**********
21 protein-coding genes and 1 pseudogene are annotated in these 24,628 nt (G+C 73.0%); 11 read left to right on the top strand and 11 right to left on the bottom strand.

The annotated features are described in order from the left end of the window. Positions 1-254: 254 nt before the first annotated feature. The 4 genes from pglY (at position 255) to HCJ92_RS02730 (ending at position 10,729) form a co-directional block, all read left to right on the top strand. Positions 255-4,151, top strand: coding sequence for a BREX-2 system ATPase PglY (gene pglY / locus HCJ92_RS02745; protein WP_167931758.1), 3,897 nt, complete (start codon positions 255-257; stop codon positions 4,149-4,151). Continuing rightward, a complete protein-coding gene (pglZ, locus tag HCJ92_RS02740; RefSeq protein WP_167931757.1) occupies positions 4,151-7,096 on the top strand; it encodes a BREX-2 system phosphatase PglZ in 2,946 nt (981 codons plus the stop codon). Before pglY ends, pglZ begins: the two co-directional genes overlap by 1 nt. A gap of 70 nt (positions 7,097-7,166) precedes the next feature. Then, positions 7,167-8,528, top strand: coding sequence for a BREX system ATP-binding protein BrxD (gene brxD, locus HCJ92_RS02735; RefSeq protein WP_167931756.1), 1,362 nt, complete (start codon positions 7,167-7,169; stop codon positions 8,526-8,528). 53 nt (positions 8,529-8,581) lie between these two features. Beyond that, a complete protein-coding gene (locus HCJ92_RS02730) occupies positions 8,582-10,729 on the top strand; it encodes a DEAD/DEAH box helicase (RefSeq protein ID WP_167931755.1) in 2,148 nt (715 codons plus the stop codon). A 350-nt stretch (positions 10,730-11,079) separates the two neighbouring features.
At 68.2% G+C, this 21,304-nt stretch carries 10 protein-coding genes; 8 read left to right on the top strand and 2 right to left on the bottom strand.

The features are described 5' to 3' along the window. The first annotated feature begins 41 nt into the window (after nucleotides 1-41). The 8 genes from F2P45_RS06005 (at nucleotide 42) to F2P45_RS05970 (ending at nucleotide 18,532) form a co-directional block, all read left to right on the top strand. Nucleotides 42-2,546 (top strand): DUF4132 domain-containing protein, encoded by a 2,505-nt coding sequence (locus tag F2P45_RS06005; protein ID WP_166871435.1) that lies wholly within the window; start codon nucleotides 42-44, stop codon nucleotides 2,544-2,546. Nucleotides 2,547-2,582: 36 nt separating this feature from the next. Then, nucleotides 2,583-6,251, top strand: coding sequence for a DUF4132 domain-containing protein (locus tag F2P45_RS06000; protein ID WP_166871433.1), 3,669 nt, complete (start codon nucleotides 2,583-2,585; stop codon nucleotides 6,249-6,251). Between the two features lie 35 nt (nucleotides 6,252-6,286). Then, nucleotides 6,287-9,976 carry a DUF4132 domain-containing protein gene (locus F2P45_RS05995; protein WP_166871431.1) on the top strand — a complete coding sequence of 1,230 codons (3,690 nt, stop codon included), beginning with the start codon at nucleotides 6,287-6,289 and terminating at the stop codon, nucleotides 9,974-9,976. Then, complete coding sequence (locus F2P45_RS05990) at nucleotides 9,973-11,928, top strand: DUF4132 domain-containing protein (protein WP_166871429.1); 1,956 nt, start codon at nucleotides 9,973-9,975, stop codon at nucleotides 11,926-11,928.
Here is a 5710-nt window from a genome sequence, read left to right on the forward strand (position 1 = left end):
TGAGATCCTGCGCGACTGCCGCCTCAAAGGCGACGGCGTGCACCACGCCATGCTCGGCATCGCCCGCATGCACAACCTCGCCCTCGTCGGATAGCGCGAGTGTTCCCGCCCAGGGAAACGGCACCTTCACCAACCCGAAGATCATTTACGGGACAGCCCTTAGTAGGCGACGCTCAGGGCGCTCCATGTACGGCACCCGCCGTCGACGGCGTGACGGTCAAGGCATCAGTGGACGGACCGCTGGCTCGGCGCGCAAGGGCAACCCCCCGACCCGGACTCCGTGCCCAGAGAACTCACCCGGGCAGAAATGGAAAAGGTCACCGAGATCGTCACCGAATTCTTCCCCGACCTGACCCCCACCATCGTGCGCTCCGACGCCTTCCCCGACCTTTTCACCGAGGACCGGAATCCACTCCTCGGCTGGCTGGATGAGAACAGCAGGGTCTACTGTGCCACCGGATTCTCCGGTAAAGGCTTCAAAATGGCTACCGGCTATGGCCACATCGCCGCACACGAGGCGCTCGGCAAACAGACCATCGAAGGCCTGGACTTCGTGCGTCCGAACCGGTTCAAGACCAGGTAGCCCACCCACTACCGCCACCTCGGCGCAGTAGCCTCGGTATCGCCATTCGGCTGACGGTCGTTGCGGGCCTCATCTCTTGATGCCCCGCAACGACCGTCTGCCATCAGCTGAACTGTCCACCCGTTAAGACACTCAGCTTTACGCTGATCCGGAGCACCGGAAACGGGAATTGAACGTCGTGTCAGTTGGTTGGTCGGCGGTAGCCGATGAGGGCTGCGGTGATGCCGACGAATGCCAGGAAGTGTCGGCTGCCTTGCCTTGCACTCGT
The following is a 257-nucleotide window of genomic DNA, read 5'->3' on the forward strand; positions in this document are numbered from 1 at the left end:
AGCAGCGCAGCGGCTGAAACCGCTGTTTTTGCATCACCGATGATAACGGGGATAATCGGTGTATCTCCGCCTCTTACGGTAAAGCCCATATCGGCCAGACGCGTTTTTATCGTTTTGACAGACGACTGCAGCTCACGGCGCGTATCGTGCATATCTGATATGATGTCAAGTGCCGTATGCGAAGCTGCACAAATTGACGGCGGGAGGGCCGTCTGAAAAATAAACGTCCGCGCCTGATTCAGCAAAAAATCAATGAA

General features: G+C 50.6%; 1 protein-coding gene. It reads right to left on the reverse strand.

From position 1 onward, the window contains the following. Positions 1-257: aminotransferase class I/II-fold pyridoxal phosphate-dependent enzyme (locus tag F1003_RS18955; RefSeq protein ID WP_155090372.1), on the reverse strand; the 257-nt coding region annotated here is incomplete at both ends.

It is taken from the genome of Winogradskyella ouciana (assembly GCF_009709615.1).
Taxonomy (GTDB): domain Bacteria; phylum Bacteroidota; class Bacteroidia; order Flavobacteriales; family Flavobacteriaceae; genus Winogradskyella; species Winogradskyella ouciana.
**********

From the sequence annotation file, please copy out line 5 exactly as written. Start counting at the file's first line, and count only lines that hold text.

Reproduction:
Here is a 5710-nt window from a genome sequence, read left to right on the forward strand (position 1 = left end):